In the United Kingdom during the past decade, individuals and
groups have increasingly tested the extent to which principles of
English administrative law can be used to gain entitlements to
health and welfare services and priority for the needs of
vulnerable and disadvantaged groups. One of the primary purposes of
this book is to demonstrate the extent to which established
boundaries of judicial intervention in socio-economic disputes have
been altered by the extension of judicial powers in sections 3 and
6 of the Human Rights Act 1998, and through the development of a
jurisprudence of positive obligations in the European Convention on
Human Rights 1950. Thus, the substantive focus of the book is on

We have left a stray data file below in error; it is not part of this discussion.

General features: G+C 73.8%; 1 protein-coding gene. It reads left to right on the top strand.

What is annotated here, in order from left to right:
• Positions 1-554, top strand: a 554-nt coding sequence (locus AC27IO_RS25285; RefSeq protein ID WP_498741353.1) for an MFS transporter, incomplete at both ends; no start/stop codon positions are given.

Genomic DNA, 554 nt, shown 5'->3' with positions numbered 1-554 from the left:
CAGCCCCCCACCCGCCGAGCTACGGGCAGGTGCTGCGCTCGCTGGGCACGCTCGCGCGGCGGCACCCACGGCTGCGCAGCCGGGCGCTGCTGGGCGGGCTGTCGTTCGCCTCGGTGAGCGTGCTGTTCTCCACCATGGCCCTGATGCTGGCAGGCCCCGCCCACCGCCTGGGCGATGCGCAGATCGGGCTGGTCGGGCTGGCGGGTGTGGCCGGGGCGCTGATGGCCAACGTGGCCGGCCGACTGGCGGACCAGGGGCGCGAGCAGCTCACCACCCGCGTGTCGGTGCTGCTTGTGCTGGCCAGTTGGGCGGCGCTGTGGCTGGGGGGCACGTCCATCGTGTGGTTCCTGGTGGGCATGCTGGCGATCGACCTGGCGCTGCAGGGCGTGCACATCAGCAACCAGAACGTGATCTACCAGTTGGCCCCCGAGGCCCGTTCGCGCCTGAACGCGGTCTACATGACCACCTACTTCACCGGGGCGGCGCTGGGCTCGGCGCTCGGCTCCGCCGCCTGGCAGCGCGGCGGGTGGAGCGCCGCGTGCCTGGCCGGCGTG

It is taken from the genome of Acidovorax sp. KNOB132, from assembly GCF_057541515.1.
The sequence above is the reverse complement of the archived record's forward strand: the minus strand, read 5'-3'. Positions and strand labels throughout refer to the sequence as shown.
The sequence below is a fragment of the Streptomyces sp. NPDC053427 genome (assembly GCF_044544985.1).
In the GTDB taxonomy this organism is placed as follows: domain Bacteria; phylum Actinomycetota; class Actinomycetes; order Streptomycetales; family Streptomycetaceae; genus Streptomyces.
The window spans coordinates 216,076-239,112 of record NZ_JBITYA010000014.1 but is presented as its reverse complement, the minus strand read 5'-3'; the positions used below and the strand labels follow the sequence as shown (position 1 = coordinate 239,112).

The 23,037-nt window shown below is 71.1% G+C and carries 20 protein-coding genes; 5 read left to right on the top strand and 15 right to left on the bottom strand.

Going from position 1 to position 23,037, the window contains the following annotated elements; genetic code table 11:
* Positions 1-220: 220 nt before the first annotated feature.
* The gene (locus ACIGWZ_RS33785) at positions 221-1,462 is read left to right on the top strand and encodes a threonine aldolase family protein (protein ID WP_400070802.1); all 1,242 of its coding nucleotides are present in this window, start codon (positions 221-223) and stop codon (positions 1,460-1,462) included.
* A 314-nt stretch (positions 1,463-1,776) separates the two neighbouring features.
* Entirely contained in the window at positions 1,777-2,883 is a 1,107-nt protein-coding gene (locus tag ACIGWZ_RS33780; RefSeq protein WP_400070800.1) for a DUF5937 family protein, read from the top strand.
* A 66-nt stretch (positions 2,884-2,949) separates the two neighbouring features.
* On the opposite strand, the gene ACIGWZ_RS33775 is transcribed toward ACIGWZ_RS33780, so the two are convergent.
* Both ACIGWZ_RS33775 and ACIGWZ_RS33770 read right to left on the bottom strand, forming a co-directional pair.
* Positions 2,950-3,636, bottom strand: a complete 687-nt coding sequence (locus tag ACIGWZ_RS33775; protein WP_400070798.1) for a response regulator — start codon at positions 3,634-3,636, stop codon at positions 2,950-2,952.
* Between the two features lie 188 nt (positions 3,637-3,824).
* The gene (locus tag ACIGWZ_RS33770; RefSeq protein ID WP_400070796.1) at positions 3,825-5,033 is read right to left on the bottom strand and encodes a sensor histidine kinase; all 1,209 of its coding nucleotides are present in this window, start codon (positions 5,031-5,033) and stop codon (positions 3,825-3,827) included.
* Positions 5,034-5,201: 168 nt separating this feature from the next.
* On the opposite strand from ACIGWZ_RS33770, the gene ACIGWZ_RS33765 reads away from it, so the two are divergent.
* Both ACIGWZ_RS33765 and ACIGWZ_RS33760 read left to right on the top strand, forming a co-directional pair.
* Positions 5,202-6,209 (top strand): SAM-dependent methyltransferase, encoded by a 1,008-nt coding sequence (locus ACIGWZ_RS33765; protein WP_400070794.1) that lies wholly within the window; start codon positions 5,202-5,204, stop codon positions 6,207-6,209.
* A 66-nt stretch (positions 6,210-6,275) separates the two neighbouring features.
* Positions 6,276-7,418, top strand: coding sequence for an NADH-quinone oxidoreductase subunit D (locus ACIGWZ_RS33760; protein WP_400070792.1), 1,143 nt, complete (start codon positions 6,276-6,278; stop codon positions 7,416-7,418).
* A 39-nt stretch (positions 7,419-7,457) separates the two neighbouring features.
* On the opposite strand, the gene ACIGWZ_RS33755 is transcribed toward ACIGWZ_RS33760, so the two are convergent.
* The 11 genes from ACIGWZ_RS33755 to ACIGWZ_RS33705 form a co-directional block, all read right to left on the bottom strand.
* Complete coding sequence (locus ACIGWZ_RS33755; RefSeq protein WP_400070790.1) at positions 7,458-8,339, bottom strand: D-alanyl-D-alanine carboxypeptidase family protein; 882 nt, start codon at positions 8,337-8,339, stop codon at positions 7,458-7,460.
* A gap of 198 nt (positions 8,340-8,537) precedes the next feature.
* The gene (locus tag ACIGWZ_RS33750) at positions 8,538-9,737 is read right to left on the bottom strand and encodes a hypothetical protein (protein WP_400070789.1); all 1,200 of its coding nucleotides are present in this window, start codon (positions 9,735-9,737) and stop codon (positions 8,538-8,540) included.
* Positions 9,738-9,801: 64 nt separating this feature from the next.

developments in the constitutional law of the United Kingdom.
However, the book also addresses key issues of theoretical human
rights, international and comparative constitutional law. Issues of
justiciability in English administrative law have therefore been
explored against a background of two factors: a growing acceptance
of the need for balance in the protection in modern constitutional
arrangements afforded to civil and political rights on the one hand
and socio-economic rights on the other hand; and controversy as to
whether courts could make a more effective contribution to the
protection of socio-economic rights with the assistance of
appropriately tailored constitutional provisions.
|Country of origin:
||Human Rights Law in Perspective
Hugh C. Hansen
||Electronic book text - Windows
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